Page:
How do compounds exist in solid-state?
Compounds exist as ions in the solid-state. Consider the following example –
PCl5 molecule – This molecule has trigonal bipyramidal (TBP) geometry, which is a little less stable as compared to octahedral or tetrahedral geometry. As there are 5 substituents, this molecule is sp3d hybridized. Thus, in the solid-state, it splits into two ions as follows –
[PCl6] – ion has six substituents/ligands and so it has an octahedral geometry.
The central atom phosphorous is pentavalent i.e it has 5 valence electrons. However, in this ion, it is attached to six chlorine atoms. This is possible because a phosphorous atom can have an expanded octet i.e it has vacant valence d-orbitals, where it can accommodate an extra electron, from the sixth chlorine atom. This one extra electron, which is accommodated in the P atom’s d-orbital (which comes from another PCl5 molecule) gives this ion a negative charge.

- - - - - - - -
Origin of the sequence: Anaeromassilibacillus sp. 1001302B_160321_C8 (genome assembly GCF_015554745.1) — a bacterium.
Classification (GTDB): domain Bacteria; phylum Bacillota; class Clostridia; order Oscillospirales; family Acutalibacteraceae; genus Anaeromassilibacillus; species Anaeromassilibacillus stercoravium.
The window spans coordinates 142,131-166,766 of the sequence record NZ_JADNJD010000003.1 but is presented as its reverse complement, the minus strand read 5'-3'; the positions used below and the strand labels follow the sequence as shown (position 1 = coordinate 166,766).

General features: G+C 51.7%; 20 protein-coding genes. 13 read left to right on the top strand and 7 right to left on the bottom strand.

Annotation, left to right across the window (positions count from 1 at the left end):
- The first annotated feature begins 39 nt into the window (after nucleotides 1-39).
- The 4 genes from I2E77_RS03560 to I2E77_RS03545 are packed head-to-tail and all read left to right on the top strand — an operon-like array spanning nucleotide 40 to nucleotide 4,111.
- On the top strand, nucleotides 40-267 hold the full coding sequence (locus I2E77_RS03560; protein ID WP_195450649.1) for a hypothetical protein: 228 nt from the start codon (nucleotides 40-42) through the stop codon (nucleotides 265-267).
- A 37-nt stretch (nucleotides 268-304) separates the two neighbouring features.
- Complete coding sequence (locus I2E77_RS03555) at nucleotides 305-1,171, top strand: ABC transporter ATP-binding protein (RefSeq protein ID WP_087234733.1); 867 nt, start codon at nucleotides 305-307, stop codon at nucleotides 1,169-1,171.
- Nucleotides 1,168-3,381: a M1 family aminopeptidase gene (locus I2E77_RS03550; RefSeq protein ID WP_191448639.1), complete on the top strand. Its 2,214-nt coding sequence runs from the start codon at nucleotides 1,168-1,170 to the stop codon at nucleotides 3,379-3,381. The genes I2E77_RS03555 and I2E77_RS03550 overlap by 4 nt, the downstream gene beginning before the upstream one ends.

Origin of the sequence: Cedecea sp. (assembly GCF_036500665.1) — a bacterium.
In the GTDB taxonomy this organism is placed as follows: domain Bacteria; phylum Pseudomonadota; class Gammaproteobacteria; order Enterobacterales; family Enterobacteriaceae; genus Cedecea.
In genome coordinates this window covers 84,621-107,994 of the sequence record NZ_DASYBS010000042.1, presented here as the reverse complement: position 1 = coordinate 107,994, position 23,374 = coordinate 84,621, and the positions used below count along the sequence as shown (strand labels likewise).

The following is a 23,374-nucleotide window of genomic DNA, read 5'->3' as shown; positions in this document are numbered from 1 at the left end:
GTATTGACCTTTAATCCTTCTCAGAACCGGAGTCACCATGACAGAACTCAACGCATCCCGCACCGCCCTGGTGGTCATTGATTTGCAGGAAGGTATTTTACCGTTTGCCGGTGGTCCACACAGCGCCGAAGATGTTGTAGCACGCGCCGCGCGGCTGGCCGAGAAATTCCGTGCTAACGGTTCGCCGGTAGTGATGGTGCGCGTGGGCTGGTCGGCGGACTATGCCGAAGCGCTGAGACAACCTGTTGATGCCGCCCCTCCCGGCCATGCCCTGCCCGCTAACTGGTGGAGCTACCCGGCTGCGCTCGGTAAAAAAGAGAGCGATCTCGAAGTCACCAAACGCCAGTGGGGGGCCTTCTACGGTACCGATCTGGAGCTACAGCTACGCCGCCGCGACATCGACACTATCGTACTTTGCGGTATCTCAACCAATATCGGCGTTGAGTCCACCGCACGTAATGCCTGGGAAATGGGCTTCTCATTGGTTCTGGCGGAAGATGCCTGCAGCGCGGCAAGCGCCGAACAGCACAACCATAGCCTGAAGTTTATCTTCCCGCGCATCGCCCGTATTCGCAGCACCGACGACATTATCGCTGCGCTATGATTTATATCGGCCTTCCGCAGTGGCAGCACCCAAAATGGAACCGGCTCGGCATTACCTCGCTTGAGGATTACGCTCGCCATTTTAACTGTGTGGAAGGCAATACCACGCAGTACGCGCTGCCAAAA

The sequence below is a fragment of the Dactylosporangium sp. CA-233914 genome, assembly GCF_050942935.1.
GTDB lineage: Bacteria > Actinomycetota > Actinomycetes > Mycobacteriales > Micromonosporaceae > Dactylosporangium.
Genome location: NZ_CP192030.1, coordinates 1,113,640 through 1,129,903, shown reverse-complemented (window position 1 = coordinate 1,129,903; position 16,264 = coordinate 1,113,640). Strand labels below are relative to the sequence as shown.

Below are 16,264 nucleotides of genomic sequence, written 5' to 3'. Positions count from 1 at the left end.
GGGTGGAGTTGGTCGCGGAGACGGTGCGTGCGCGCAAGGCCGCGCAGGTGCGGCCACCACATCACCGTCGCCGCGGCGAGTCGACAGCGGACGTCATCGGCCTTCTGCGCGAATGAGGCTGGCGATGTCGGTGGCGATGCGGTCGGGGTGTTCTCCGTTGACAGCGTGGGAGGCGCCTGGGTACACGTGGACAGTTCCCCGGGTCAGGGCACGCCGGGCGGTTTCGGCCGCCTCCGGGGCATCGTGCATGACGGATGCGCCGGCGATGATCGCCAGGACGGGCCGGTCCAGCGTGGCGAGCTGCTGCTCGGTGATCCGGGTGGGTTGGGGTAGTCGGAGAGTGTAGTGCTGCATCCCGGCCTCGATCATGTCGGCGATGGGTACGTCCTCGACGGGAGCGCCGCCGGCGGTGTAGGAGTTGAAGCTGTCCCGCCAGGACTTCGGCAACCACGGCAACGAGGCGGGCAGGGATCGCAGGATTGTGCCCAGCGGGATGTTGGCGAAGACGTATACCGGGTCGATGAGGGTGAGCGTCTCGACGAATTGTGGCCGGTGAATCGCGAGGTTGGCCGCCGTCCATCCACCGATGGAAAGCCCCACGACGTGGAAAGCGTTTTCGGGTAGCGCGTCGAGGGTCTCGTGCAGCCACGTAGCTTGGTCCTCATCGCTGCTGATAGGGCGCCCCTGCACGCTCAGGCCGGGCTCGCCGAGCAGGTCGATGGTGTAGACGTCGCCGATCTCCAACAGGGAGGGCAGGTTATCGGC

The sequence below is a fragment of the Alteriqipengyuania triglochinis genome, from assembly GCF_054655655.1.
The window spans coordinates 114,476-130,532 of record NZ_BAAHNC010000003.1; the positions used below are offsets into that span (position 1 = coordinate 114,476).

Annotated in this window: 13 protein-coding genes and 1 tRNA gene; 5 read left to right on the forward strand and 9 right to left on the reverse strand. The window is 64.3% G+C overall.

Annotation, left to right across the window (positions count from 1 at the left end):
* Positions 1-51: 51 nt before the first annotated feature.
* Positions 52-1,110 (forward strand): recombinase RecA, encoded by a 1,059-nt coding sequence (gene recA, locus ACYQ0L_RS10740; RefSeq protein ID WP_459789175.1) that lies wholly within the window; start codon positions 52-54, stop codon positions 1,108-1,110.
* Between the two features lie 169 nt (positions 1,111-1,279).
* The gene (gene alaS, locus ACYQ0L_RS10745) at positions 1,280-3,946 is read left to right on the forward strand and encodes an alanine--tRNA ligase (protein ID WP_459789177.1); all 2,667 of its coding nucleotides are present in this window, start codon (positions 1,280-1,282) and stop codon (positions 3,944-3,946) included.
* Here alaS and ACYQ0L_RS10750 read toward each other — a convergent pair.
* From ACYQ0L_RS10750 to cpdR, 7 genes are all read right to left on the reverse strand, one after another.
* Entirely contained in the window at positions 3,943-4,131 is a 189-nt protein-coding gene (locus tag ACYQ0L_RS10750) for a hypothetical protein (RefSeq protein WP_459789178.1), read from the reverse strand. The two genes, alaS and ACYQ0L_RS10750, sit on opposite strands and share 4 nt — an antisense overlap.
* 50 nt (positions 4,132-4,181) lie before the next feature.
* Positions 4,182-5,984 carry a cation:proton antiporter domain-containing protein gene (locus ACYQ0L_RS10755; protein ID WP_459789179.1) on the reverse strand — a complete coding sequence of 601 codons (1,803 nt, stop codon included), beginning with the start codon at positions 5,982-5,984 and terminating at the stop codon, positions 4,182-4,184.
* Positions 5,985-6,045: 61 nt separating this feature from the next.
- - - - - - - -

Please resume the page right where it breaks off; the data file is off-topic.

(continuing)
[PCl4] + ion has four substituents/ligands and so it has a tetrahedral geometry. It is sp3 hybridized.
Although phosphorous is pentavalent, in this ion, it is attached to only 4 substituents. The fifth valence electron is transferred to another PCl5 molecule to form a [PCl6] – ion. As one electron is transferred to another species, the net charge on this ion is +1.
The transfer can be shown as follows –
Many compounds show this phenomenon. Some examples are –
- PBr5 →PBr4++ Br –…. Note that this molecule forms ions differently than PCl5 as the size of the bromine atom is bigger than that of chlorine. The six bigger Br atoms do not sterically fit around the P atom. Thus, we see some distortion and trigonal bipyramidal geometry. The two bromine atoms are at the axial positions, and the other three are at the equatorial positions.PI5 does not exist as iodine atoms are too large to fit into an octahedral or square pyramidal geometry.
- Cl206 → Cl202+ + Cl204–
In our next post, we shall study another rule which is important in the hybridization series. Till then,
Be a perpetual student of life and keep learning…
References and Further Reading –